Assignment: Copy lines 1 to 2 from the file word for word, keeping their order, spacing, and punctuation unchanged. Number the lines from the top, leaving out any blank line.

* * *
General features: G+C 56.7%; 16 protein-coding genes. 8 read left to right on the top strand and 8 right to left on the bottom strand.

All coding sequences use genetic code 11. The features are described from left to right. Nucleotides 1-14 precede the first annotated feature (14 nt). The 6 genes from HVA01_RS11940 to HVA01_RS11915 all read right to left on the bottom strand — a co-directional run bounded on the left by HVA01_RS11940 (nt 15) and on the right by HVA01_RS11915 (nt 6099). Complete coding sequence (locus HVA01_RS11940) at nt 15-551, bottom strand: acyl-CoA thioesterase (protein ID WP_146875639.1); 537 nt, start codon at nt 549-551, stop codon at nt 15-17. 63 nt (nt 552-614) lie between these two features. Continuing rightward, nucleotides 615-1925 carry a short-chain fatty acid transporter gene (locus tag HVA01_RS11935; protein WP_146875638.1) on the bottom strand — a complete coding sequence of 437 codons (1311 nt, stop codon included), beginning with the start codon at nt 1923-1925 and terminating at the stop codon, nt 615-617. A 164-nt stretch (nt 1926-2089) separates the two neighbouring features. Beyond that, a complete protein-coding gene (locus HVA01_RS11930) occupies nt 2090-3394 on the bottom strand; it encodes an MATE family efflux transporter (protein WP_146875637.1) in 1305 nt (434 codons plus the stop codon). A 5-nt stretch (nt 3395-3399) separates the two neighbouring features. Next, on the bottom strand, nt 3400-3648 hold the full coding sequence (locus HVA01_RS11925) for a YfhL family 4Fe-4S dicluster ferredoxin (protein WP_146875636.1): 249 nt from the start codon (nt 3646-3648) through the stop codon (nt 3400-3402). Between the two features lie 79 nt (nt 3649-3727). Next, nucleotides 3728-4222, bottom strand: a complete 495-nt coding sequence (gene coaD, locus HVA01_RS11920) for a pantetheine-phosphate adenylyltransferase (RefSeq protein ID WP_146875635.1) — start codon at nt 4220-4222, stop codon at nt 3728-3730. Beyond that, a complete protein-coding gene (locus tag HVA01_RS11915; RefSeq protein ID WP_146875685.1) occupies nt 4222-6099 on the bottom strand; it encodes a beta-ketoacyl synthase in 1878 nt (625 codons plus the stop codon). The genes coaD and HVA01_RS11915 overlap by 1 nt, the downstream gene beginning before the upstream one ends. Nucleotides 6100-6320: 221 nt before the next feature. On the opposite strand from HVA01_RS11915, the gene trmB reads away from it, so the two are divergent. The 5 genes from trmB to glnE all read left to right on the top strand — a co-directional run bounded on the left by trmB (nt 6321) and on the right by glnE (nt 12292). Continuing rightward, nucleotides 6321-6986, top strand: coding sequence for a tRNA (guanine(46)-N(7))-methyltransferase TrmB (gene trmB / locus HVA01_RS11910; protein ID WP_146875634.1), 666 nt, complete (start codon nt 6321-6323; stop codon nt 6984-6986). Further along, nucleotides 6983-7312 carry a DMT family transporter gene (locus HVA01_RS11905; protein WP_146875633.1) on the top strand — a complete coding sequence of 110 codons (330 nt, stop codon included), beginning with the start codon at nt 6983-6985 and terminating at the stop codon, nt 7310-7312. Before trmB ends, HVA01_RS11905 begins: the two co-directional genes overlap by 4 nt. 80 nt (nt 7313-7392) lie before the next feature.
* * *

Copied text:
General features: G+C 56.7%; 16 protein-coding genes. 8 read left to right on the top strand and 8 right to left on the bottom strand.

All coding sequences use genetic code 11. The features are described from left to right. Nucleotides 1-14 precede the first annotated feature (14 nt). The 6 genes from HVA01_RS11940 to HVA01_RS11915 all read right to left on the bottom strand — a co-directional run bounded on the left by HVA01_RS11940 (nt 15) and on the right by HVA01_RS11915 (nt 6099). Complete coding sequence (locus HVA01_RS11940) at nt 15-551, bottom strand: acyl-CoA thioesterase (protein ID WP_146875639.1); 537 nt, start codon at nt 549-551, stop codon at nt 15-17. 63 nt (nt 552-614) lie between these two features. Continuing rightward, nucleotides 615-1925 carry a short-chain fatty acid transporter gene (locus tag HVA01_RS11935; protein WP_146875638.1) on the bottom strand — a complete coding sequence of 437 codons (1311 nt, stop codon included), beginning with the start codon at nt 1923-1925 and terminating at the stop codon, nt 615-617. A 164-nt stretch (nt 1926-2089) separates the two neighbouring features. Beyond that, a complete protein-coding gene (locus HVA01_RS11930) occupies nt 2090-3394 on the bottom strand; it encodes an MATE family efflux transporter (protein WP_146875637.1) in 1305 nt (434 codons plus the stop codon). A 5-nt stretch (nt 3395-3399) separates the two neighbouring features. Next, on the bottom strand, nt 3400-3648 hold the full coding sequence (locus HVA01_RS11925) for a YfhL family 4Fe-4S dicluster ferredoxin (protein WP_146875636.1): 249 nt from the start codon (nt 3646-3648) through the stop codon (nt 3400-3402). Between the two features lie 79 nt (nt 3649-3727). Next, nucleotides 3728-4222, bottom strand: a complete 495-nt coding sequence (gene coaD, locus HVA01_RS11920) for a pantetheine-phosphate adenylyltransferase (RefSeq protein ID WP_146875635.1) — start codon at nt 4220-4222, stop codon at nt 3728-3730. Beyond that, a complete protein-coding gene (locus tag HVA01_RS11915; RefSeq protein ID WP_146875685.1) occupies nt 4222-6099 on the bottom strand; it encodes a beta-ketoacyl synthase in 1878 nt (625 codons plus the stop codon). The genes coaD and HVA01_RS11915 overlap by 1 nt, the downstream gene beginning before the upstream one ends. Nucleotides 6100-6320: 221 nt before the next feature. On the opposite strand from HVA01_RS11915, the gene trmB reads away from it, so the two are divergent. The 5 genes from trmB to glnE all read left to right on the top strand — a co-directional run bounded on the left by trmB (nt 6321) and on the right by glnE (nt 12292). Continuing rightward, nucleotides 6321-6986, top strand: coding sequence for a tRNA (guanine(46)-N(7))-methyltransferase TrmB (gene trmB / locus HVA01_RS11910; protein ID WP_146875634.1), 666 nt, complete (start codon nt 6321-6323; stop codon nt 6984-6986). Further along, nucleotides 6983-7312 carry a DMT family transporter gene (locus HVA01_RS11905; protein WP_146875633.1) on the top strand — a complete coding sequence of 110 codons (330 nt, stop codon included), beginning with the start codon at nt 6983-6985 and terminating at the stop codon, nt 7310-7312. Before trmB ends, HVA01_RS11905 begins: the two co-directional genes overlap by 4 nt. 80 nt (nt 7313-7392) lie before the next feature.